The presence or absence of procedure, service, supply, device or diagnosis codes in a Medical Policy document has no relevance for determination of benefit coverage for members or reimbursement for providers. Only the written coverage position in a medical policy should be used for such determinations.

Benefit coverage determinations based on written Medical Policy coverage positions must include review of the member’s benefit contract or Summary Plan Description (SPD) for defined coverage vs. non-coverage, benefit exclusions, and benefit limitations such as dollar or duration caps.

ICD-9 Codes

95.32, 95.34, 264.6, 370.06, 370.63, 370.8, 371.0, 371.01, 371.02, 371.03, 371.11, 371.12, 371.13, 371.16, 371.20, 371.21, 371.22,  371.23, 371.30, 371.31, 371.41, 371.46, 371.53, 371.60, 371.61, 371.62, 379.31, 379.32, 743.00,  743.35, 743.41, 743.42, 743.9, 871.0, 871.1, 87102, 871.3, 871.5, 871.6, 871.9, 940.2, 940.3, 940.4, 940.5, 996.51

Procedural Codes: 92071, 92072, 92310, 92311, 92312, 92313, 92314, 92315, 92316, 92317, 92352, 92353, 92358, L8610, Q1004, Q1005, S0500, S0512, S0580, S0581, S0590, S0592, V2020, V2025, V2100, V2101, V2102, V2103, V2104, V2105, V2106, V2107, V2108, V2109, V2110, V2111, V2112, V2113, V2114, V2115, V2118, V2121, V2199, V2200, V2201, V2202, V2203, V2204, V2205, V2206, V2207, V2208, V2209, V2210, V2211, V2212, V2213, V2214, V2215, V2218, V2219, V2220, V2221, V2299, V2300, V2301, V2300, V2301, V2302, V2303, V2304, V2305, V2306, V2307, V2308, V2309, V2310, V2311, V2312, V2313, V2314, V2315, V2318, V2319, V2320, V2321, V2399, V2410, V2430, V2499, V2500, V2501, V2502, V2503, V2510, V2511, V2512, V2513, V2520, V2521, V2522, V2523, V2530, V2531, V2599, V2627, V2702, V2627, V2782, V2783, V2784, V2786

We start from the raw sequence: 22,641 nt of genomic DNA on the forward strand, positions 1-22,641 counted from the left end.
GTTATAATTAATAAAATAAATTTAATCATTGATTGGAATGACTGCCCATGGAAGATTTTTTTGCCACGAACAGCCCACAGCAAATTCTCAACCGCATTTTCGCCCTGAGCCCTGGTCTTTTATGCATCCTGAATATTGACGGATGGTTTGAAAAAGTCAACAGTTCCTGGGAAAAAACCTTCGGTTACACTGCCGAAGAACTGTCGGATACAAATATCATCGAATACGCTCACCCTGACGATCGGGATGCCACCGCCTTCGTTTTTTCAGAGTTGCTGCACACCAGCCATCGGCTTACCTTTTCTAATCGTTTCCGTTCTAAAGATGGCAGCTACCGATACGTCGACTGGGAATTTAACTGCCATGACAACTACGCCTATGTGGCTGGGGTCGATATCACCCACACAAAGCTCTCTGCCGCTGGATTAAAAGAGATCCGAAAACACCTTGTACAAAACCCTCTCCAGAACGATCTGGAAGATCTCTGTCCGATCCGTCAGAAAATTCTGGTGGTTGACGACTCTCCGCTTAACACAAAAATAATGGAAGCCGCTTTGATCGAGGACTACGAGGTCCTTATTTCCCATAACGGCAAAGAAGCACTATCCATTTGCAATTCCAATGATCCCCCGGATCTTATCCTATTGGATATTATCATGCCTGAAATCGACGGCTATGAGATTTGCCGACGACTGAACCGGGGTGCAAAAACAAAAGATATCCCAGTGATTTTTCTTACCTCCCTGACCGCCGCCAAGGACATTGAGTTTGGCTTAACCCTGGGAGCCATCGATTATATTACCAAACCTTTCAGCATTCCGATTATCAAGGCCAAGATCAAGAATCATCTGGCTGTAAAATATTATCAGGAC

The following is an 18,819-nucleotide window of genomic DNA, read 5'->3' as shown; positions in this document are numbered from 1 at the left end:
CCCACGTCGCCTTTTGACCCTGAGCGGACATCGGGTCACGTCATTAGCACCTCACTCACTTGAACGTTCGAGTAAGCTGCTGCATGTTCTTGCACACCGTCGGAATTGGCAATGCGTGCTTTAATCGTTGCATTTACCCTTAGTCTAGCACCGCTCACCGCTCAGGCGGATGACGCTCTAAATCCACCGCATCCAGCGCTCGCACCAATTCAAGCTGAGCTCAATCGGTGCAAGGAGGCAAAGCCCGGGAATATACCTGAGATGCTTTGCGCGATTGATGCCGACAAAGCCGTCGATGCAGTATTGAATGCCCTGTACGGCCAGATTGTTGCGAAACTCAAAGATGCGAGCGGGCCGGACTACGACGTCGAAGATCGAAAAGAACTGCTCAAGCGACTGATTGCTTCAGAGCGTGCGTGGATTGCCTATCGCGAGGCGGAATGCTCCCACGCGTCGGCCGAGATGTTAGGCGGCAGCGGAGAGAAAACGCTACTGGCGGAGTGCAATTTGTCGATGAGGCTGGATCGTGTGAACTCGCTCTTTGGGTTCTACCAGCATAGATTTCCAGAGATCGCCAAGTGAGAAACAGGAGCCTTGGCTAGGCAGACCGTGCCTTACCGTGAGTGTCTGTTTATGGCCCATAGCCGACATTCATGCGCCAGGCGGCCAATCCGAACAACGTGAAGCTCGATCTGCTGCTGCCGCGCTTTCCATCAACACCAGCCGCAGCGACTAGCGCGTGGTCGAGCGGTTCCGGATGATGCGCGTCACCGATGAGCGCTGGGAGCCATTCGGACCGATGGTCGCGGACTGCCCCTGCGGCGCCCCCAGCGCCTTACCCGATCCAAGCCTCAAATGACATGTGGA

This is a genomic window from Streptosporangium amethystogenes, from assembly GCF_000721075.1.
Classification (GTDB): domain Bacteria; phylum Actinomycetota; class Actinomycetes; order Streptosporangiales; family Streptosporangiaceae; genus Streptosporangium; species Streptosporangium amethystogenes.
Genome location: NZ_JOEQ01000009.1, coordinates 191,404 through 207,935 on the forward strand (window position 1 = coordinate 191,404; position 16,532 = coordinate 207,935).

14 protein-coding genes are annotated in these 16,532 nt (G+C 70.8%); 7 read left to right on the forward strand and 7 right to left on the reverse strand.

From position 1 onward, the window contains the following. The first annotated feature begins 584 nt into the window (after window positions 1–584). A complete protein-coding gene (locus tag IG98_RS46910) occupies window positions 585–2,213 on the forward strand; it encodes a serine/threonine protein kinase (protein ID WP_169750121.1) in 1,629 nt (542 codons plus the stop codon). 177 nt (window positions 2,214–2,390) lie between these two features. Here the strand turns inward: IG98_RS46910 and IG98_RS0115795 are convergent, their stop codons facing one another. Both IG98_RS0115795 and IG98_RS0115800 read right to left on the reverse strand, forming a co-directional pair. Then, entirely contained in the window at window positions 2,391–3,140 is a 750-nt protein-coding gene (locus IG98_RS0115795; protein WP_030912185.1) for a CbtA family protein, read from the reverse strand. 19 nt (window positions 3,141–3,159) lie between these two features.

1. Khan, J.A.  Dermal graft.  Alternative to Gunderson Flap allows fitting a scleral shell over sensitive cornea.  Ophthalmic Plastic and Reconstructive Surgery (1990) 6(4): 260-4.
  2. Lindahl, K.J., DePaolis, M.D., et al.  Applications of hydrophilic disposable contact lenses as therapeutic bandages.  Clao Journal (1991 October) 17(4): 241-3.
  3. Davis, L.J.  Rigid gas permeable extended wear (RGPEW) for the postoperative patient: a review and clinical observations.  Journal of the American Optometric Association (1994 March) 65(3): 179-86.
  4. Cennamo, G., Rosa, N., et al.  Use of a special device for the treatment of over filtration after glaucoma filtering surgery.  Ophthalmologica (1997) 211(2): 61-5.